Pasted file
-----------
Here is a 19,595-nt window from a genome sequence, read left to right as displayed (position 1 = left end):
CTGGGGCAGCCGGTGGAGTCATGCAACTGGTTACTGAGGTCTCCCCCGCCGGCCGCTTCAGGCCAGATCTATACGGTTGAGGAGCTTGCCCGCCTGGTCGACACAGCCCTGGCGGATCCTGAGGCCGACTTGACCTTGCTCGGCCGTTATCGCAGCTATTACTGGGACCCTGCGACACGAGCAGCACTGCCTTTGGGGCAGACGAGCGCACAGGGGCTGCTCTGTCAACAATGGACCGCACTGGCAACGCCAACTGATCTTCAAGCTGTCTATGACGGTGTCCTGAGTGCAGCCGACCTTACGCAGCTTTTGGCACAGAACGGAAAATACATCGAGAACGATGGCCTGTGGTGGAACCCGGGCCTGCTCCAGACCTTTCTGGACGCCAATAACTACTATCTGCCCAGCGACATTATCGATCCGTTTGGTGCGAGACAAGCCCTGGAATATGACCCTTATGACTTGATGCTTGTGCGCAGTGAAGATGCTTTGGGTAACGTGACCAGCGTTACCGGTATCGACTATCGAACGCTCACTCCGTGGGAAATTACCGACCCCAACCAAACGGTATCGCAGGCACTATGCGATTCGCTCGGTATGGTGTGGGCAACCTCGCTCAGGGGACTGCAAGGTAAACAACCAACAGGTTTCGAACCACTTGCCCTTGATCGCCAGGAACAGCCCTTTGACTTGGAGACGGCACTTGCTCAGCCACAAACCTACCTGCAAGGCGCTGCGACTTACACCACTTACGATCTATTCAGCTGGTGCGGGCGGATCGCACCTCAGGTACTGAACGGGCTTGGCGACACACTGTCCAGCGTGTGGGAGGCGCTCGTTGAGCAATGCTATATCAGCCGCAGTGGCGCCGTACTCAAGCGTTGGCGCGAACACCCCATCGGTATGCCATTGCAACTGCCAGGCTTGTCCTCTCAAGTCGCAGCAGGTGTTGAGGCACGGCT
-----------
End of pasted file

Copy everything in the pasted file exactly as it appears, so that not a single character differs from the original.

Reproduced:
Here is a 19,595-nt window from a genome sequence, read left to right as displayed (position 1 = left end):
CTGGGGCAGCCGGTGGAGTCATGCAACTGGTTACTGAGGTCTCCCCCGCCGGCCGCTTCAGGCCAGATCTATACGGTTGAGGAGCTTGCCCGCCTGGTCGACACAGCCCTGGCGGATCCTGAGGCCGACTTGACCTTGCTCGGCCGTTATCGCAGCTATTACTGGGACCCTGCGACACGAGCAGCACTGCCTTTGGGGCAGACGAGCGCACAGGGGCTGCTCTGTCAACAATGGACCGCACTGGCAACGCCAACTGATCTTCAAGCTGTCTATGACGGTGTCCTGAGTGCAGCCGACCTTACGCAGCTTTTGGCACAGAACGGAAAATACATCGAGAACGATGGCCTGTGGTGGAACCCGGGCCTGCTCCAGACCTTTCTGGACGCCAATAACTACTATCTGCCCAGCGACATTATCGATCCGTTTGGTGCGAGACAAGCCCTGGAATATGACCCTTATGACTTGATGCTTGTGCGCAGTGAAGATGCTTTGGGTAACGTGACCAGCGTTACCGGTATCGACTATCGAACGCTCACTCCGTGGGAAATTACCGACCCCAACCAAACGGTATCGCAGGCACTATGCGATTCGCTCGGTATGGTGTGGGCAACCTCGCTCAGGGGACTGCAAGGTAAACAACCAACAGGTTTCGAACCACTTGCCCTTGATCGCCAGGAACAGCCCTTTGACTTGGAGACGGCACTTGCTCAGCCACAAACCTACCTGCAAGGCGCTGCGACTTACACCACTTACGATCTATTCAGCTGGTGCGGGCGGATCGCACCTCAGGTACTGAACGGGCTTGGCGACACACTGTCCAGCGTGTGGGAGGCGCTCGTTGAGCAATGCTATATCAGCCGCAGTGGCGCCGTACTCAAGCGTTGGCGCGAACACCCCATCGGTATGCCATTGCAACTGCCAGGCTTGTCCTCTCAAGTCGCAGCAGGTGTTGAGGCACGGCT